Sustainable Coffee; Certified or Not
Certified or Not?
Coffee is the second greatest traded global commodity next to crude oil, valued in excess of $11 billion in trade annually. Coffee is grown, harvested and processed in the tropics around the equatorial belt, bordered by the Tropics of Cancer in the north and Capricorn in the south. The societies and economies of the coffee producing countries are primarily developing nations. For many of these countries, coffee comprises over fifty percent of their annual exports. Specialty coffee, coffea arabica species, is mostly cultivated on steep mountainsides at elevations in excess of1000 Meters (3200 ft). Seventy-five percent of the world’s coffee is grown by small families, who are often members of co-ops.
The coffee shrub, originating in the highland rainforests of Ethiopia, growing under a multi-tiered shade tree canopy, yields an average net production of one pound of finished - ready for market - beans. The plot size requirements for a commercially viable harvest are quite substantial. Shade grown coffee trees grow relatively slow, but produce cherries that have higher levels of sugars and require less chemical input than current hybrid coffees. Most often, the sub-species of arabica coffees grown are heirloom varietals, stemming from the bourbon or typica varietals. Shade grown or natural forest coffee makes the smallest footprint on the environment and allows parallel and complimentary production of commerce generating products and activities for the small sustenance farmer.
The sheer size of this industry has no doubt attracted, supported, and been the foundation for development, of some major multi-national corporations. Along with the desire to maximize profits through high volume production and cost reduction, these companies have invested heavily in research and development of high yield, disease resistant hybrid trees. Such hybrids require as much sun as possible to grow at maximum potential. Copious, if not superfluous, amounts of petro-chemical fertilizers, herbicides, fungicides, et al, are required by the coffee trees’ root systems to maintain production. This has resulted in the creation of “technified sun” coffee plantations, areas devoid of forest, which, in the tropics, aside from the savannas of Brazil or Africa, are virtually non-existent.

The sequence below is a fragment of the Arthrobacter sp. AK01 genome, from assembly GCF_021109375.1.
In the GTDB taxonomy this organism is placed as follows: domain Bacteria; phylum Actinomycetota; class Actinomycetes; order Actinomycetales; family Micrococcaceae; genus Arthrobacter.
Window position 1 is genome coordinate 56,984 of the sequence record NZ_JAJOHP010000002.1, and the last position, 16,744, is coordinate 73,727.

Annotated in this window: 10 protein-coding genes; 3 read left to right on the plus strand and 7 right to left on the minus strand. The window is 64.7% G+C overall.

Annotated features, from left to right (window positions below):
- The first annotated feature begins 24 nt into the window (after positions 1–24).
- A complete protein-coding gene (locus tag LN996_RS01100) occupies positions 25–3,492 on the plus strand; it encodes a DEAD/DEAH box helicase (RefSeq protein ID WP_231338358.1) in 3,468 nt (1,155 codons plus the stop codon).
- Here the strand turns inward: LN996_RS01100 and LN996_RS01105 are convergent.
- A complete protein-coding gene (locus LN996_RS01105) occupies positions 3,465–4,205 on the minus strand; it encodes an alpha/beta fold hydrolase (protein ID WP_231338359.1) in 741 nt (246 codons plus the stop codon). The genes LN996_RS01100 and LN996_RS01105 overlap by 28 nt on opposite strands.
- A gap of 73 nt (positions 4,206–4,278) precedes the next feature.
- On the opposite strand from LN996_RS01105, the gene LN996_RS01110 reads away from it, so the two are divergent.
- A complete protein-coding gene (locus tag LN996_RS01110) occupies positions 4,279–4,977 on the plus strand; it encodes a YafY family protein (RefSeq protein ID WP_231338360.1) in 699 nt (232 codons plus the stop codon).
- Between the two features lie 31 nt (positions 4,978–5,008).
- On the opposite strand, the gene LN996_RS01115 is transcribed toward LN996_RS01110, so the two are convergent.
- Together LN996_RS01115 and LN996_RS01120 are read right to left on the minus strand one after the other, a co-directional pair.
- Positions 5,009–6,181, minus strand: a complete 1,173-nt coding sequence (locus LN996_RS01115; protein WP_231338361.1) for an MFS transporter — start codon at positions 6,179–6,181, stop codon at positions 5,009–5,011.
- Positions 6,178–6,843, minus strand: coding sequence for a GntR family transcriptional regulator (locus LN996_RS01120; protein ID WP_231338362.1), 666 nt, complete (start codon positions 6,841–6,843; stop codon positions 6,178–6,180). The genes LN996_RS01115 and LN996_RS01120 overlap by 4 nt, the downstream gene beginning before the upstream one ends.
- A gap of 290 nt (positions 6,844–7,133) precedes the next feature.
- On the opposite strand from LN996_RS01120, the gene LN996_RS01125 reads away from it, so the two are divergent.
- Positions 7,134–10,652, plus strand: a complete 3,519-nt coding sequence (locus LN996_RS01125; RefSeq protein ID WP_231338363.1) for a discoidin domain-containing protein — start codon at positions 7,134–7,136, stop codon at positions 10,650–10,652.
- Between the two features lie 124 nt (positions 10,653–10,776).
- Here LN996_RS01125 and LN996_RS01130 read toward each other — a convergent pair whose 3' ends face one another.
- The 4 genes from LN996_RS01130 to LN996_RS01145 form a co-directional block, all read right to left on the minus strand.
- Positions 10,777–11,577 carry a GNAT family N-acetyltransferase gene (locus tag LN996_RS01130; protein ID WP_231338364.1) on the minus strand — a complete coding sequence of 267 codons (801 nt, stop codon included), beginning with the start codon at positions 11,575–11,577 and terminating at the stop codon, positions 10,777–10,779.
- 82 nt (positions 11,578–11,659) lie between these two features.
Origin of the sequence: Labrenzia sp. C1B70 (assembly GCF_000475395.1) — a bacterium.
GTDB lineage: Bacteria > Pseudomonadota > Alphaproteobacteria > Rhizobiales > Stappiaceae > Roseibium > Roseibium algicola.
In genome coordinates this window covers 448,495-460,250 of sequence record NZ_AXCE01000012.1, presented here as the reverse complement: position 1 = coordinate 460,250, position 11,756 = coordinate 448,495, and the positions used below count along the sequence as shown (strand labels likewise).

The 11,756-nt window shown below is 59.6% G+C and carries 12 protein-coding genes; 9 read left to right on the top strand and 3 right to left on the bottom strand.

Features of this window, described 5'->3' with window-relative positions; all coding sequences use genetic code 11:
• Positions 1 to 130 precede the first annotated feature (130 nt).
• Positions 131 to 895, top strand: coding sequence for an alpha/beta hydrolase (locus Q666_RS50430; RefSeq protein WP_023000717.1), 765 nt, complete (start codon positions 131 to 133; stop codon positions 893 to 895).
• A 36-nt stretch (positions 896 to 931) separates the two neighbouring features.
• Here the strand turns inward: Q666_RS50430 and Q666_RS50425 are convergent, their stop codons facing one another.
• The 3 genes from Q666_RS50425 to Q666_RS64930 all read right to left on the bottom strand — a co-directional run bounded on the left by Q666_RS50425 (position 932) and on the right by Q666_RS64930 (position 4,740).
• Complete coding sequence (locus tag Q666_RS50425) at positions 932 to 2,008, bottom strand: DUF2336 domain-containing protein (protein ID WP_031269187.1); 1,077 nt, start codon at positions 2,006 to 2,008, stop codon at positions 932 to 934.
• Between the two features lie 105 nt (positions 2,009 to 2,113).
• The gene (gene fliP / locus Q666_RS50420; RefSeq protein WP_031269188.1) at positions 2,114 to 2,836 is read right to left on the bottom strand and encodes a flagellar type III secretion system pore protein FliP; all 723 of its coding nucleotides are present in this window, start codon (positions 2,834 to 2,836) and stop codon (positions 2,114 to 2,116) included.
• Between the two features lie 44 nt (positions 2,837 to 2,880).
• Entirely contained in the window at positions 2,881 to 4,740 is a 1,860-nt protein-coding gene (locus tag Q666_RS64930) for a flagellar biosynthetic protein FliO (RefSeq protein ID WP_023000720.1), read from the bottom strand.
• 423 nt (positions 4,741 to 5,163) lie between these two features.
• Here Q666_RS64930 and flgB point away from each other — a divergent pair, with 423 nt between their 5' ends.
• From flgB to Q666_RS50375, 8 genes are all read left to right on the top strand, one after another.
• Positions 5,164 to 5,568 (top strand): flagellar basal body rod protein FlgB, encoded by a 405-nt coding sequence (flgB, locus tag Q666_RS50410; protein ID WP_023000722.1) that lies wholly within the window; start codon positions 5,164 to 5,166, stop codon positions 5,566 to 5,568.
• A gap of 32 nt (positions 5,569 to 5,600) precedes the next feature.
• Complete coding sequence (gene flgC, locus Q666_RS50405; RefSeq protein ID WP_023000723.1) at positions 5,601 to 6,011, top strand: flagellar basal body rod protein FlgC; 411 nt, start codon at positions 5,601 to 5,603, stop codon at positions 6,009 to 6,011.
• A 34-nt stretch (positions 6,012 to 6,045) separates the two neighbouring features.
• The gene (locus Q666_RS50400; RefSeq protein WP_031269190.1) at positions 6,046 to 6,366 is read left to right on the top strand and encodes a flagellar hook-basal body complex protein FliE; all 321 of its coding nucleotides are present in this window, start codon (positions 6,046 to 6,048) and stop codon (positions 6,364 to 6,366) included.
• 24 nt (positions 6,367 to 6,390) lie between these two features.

With the presence of big business in developing countries, who have historically operated more with “scorched earth” perspective and policy, and less concern for local communities and their health and prosperity, how is it that we as end users can ensure and support a proper balance of the three forms of capital: economic, environmental and social? Seek out and purchase sustainably produced products.
How are we to know the validity of all such “sustainably produced” claims that are made in the marketplace? Certification is one primary vehicle for accountability, assurance and transparency.
CERTIFIED ORGANIC: Environmentally-based. Sustainable agricultural practices; integrated crop management; waste reduction and recycling; water shed and soil improvement; NO petro-chemical fertilizers, pest controls, herbicides or fungicides. USDA oversees regional, state and local sub-certifiers under National Organic Program (NOP).
FAIR TRADE: Socially-based. Administered by Trans Fair USA. Coops only. Improves farmers’ and workers’ lives through guaranteeing a minimum financial return, determined through fixed differential pricing above globally-traded commodities market pricing. Establishes minimum wage and community improvement guidelines and requirements, as well as improving farm management through administrative assistance. Provides direct market access to member coops, eliminating middlemen.
BIRD-FRIENDLY: Environmentally-based. Administered by the Smithsonian Migratory Bird Center. Verifies minimum number of bird species on coffee farms in conjunction with organic certification and shade tree requirements. Intends to replicate virgin rainforest; increase bio-diversity on farms; create waterway and buffer zones for avian breeding grounds.
SHADE-GROWN: Environmentally-based. No certification. The Specialty Coffee Association of America has formed guidelines, describing three tiered canopy, with upper level as high as 40 – 50 feet high, minimum of 11 species of trees with 60% being native species and legume type, which is good for soil health. Improved coffee quality through slower and fuller maturation of sugars in the coffee cherries.
RAINFOREST ALLIANCE: Socially and environmentally based. Open to coops and estates. Ecosystem protection through reforestation and conservation; shade forest components, minimum wage labor benefits; growers required to make specific donations to improve local communities.
UTZ KAPEH: Environmentally- and socially-based. Limited pesticides; continuous farm improvement; minimum wage and labor protection; on-farm housing and education; direct market access.
Through purchasing CERTIFIED sustainable products, everyone involved benefits.